Partly this was because I could do too much. I could paint and write, sing and dance, compose music and play it, all with equal facility.
People told me I could do anything I wanted to do, and asked me what I wanted to do. I answered painting or writing, singing or dancing - whichever I happened to be doing at the moment - but when I asked myself, the answer was none of these things. I wanted to change the world for the better, and painting or writing, singing or dancing were no more to me than means to that end. Perhaps if I had taken them more seriously, treated them as ends in themselves, I might now be a successful painter, writer, singer or composer; but that wasn’t enough for me then and it wouldn’t be enough for me now.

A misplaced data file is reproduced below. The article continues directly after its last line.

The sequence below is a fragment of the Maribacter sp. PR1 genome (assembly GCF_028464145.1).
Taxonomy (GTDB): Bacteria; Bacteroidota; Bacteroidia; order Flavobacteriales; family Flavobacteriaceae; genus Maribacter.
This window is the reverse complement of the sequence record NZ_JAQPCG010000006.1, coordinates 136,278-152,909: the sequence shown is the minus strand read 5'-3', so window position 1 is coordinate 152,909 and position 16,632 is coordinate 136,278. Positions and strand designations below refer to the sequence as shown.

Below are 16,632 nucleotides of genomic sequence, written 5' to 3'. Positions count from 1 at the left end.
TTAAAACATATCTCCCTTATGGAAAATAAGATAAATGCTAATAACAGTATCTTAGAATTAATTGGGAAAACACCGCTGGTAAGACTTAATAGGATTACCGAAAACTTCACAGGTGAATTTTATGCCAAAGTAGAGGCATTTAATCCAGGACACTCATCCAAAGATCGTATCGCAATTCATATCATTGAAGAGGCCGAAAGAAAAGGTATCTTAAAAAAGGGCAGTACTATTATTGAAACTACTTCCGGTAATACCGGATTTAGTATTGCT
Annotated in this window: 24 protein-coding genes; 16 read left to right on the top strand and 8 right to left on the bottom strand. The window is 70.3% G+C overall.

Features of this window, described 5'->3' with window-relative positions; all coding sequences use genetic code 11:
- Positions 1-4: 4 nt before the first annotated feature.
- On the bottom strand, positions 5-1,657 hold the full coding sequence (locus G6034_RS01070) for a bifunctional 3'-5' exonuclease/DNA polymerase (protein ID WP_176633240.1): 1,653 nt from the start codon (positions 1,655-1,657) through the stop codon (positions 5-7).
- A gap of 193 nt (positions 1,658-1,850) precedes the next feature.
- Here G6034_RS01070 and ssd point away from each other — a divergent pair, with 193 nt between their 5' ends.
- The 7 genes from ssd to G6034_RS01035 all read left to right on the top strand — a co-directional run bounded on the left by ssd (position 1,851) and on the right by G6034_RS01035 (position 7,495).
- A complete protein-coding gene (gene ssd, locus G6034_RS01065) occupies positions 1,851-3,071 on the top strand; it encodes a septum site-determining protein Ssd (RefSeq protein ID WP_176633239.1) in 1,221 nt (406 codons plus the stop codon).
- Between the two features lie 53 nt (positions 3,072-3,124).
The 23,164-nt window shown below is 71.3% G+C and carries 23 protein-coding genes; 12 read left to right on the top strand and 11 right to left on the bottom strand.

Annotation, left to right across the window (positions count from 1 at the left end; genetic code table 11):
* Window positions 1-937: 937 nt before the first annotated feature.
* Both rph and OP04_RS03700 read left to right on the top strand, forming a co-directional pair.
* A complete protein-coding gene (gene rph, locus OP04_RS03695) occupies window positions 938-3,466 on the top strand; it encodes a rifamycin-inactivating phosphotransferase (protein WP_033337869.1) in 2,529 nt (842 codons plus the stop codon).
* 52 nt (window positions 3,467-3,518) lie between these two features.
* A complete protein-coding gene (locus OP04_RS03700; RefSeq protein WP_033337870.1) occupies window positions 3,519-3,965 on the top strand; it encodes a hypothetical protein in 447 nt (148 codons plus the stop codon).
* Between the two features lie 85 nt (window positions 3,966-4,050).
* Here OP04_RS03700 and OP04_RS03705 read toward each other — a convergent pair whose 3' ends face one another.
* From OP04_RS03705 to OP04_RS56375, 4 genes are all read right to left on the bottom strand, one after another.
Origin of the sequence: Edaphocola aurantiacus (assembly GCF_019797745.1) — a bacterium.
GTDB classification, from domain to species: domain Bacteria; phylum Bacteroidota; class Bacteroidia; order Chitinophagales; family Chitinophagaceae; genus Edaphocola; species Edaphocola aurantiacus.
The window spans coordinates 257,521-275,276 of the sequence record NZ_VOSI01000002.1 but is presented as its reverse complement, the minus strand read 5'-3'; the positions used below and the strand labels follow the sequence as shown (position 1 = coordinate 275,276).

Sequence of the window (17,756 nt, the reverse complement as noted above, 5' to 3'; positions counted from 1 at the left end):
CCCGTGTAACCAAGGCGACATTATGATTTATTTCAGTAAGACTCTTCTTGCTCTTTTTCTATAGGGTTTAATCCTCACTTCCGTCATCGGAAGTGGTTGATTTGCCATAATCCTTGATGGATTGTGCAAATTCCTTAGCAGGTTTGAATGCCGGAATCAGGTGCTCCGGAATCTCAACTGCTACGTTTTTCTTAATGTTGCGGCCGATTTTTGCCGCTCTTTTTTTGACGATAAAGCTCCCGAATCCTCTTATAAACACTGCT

When I was I a child, I wanted to change the world for the better; not because I was unhappy - on the contrary, I was a happy child, comparatively speaking – but because I knew most people were unhappy most of the time, and I wanted to help them. I still do, now more than ever, because they seem so much more unhappy now than when I was a child; but I’ve accepted that I can’t. No one can.
Not because one person can’t change the world. There have been, from time to time, persons who did change the world, sometimes for the better and sometimes for the worse; but this is not one of those times.
Our society, the world we’ve built for ourselves, seems to have acquired a life and a will of its own, and its will is destructive and self-destructive. One person is no more than a cog in this infernal machine, and can do nothing to stop it.